reshape your plate series – part 1 - background


My mom is always full of ideas. While talking to her yesterday she mentioned that I should share with you things I have learned in my education. I graduated in Personal Finance, but it was through the School of Family Life at Brigham Young University. So I had to take classes in EVERY subject concerning home life. One of my ALL time fav classes is called Family Meal Preparation. I would come out of the class every time inspired to do better with my eating – and have tons of ideas on how to better my family. Great class!

So without further ado, I introduce to you a series out of many series to come –

Reshape Your Plate Series.


So on we go to learning! First, we need to look at the food pyramid through the years. I think it’s quite fascinating.

•In the 1940’s the wartime food guide promoted eating foods that provided the vitamins and minerals needed to prevent deficiencies.


•In the 1950’s-1960’s the 7 food groups were simplified into a “Food for Fitness” guide, which was commonly called “The Basic Four.”


•By the later 1970’s, concerns about dietary excess lead USDA to issue “The Hassle-Free Daily Food Guide,” which included a “caution” group of fats, sweets, and alcohol.


  • All of these food guides preceded the introduction of the original Food Guide Pyramid in 1992.


  • And then it was again revamped in 2005 to be “My Pyramid.”


Don’t get too used to this because a new one is supposed to come out AGAIN next year sometime.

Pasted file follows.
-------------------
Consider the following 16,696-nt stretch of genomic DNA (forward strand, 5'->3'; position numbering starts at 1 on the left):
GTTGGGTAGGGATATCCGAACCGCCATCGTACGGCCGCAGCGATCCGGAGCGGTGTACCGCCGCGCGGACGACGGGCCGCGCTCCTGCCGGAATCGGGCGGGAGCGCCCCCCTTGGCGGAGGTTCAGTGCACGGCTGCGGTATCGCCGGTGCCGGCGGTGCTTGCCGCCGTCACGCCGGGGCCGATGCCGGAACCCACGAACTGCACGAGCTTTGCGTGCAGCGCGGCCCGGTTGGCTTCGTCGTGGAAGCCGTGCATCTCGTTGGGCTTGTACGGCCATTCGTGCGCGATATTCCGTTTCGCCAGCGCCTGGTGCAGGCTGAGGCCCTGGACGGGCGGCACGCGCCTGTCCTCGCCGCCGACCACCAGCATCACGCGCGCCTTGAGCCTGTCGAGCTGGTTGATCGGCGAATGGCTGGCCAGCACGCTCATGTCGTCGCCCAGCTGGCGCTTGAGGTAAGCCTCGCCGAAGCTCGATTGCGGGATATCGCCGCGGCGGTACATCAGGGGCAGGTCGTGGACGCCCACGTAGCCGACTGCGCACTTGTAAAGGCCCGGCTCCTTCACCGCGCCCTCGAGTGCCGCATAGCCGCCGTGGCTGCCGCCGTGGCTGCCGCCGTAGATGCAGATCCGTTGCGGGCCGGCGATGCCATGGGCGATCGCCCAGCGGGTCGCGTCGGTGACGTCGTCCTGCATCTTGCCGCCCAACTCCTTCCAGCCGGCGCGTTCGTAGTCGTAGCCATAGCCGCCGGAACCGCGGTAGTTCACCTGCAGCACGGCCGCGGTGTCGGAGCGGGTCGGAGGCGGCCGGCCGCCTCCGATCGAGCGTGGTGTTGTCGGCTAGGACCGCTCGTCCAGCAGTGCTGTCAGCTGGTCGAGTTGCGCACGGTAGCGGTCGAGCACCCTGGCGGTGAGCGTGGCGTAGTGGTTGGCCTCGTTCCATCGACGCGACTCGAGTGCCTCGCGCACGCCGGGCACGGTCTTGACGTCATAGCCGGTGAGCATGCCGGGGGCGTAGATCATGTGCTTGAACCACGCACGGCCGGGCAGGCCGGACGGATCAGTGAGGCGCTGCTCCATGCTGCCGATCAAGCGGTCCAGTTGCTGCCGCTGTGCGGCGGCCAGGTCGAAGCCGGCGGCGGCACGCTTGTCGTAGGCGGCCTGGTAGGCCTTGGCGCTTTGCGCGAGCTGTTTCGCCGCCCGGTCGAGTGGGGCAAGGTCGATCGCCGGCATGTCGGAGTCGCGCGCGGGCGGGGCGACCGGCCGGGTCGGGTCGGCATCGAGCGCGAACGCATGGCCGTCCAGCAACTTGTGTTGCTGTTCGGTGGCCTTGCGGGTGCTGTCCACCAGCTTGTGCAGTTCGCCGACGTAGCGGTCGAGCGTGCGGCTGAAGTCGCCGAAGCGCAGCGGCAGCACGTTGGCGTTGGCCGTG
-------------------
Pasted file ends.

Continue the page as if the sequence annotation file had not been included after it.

There are some problems with the food pyramid though.

  • The Pyramid Graphic not as effective
    • Good for Academics but…
    • Not practical for meal planning
  • Based on Daily Nutrition needs
    • People generally don’t plan or think per day, but per meal.
  • Visual Distribution is by serving number not by serving sizes (volumes)
  • It is confusing! Have you tried planning menus around this thing?
  • Is only an icon or logo and not information oriented
  • Shows a horizontal distribution of groups
  • Defeats the purpose of a pyramid (it should be a vertical distribution)
  • Information is online – not accessible to all

How many of you REALLY use the pyramid to do your meal planning and daily eating? Not many if I am correct. I have tried, but got way too overwhelmed.

Whew! So now after all that, I can introduce you to the plate method.


Some advantages into this method-

  • Emphasis on Meal planning (practical)
  • Presents visual “picture” of a proper meal
  • Simple to understand and easy to remember
    • We use the Mickey Mouse rule to help A remember
  • It approximates actual portion sizes – less you need to remember for “serving sizes”
  • You could even make placemats
  • More exposure to this method leads to better memory retention and compliance

There are three layers to the plate method-

  1. Reshape your plate
  2. Serving sizes
  3. Food choices

We will be discussing each of these in parts because there is so much in them that is ALL useful info! Then we will go into some more practical applications – because I think that is the most helpful when I am learning something new. If you work at this, it will become so useful to you and your family!

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